The Rules Around Switching Attorneys

There could be many reasons as to why you would want to change attorneys. Problems may arise and you may not want their representation any further. This can include trust issues or you may just feel that your lawyer’s representation is no longer effective. Switching attorneys can be a challenge, but with these steps it can be done.

Ask the Court’s Permission

Before switching attorneys, you must ask the court for permission to do so. This step is essential especially if you are changing attorneys while you have a case pending. The judge may decide the change would delay the case. It would take too much time to find a new lawyer and get them up to speed with the case.

Find a New Lawyer

It is essential that you find a new lawyer before firing your old lawyer in case you do not find a better one. It is important that you meet with the new lawyer and explain your situation. If you are in the middle of a case, you should bring copies of documents to help the lawyer get familiar with your case.

Discontinue Representation from your Primary Lawyer

Notify your lawyer that you no longer wish to have them representing you. You can choose to do this in writing or in person. You may or may not discuss the reasons for termination of their representation.

Notify the Court

Upon terminating your former attorney, you must notify the court. This includes filing a motion for substitution of attorney. This procedure usually involves both attorneys. Both the new and old lawyers sign documents provided by the court about the situation.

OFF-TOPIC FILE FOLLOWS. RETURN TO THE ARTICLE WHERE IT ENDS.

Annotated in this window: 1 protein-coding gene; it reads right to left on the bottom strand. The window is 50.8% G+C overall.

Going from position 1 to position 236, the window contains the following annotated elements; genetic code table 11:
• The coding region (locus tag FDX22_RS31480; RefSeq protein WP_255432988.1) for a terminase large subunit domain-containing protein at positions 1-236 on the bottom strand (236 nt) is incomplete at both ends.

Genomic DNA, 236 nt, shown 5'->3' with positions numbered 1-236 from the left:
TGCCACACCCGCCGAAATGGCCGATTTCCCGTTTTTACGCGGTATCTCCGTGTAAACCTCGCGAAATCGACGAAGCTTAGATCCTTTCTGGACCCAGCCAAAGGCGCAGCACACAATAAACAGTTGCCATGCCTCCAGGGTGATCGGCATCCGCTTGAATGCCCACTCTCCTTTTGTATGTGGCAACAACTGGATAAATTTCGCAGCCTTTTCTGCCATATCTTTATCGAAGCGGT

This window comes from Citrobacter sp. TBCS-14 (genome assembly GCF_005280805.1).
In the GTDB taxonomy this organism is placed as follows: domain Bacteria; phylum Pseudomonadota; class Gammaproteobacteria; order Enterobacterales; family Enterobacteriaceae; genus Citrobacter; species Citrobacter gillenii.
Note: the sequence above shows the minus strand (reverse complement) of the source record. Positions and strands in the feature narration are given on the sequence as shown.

Tie up Any Loose Ends

After all is said and done, you can request your file and unused fees if any. You need your file in order for the new attorney to catch up. If you gave your lawyer a large retainer fee, then you may be entitled to a return of any unearned fees. On the other hand, you must take care of any unpaid balances. Failure to pay your dues can result in the lawyer suing you.

Changing attorneys can be tough as well as finding a replacement. No one should be left with unhappy representation. However, make sure you are switching attorneys for the right reasons. Feel free to obtain a second opinion if you have any doubts. It’s your right and you need to do what’s best for your particular situation and future. Contact Attorney Inna Fershteyn for more information regarding how to switch attorneys for cases regarding areas such as estate planning, asset protection, elder law, Medicaid planning, and Medicaid fraud. Call us at (718) 333-2394.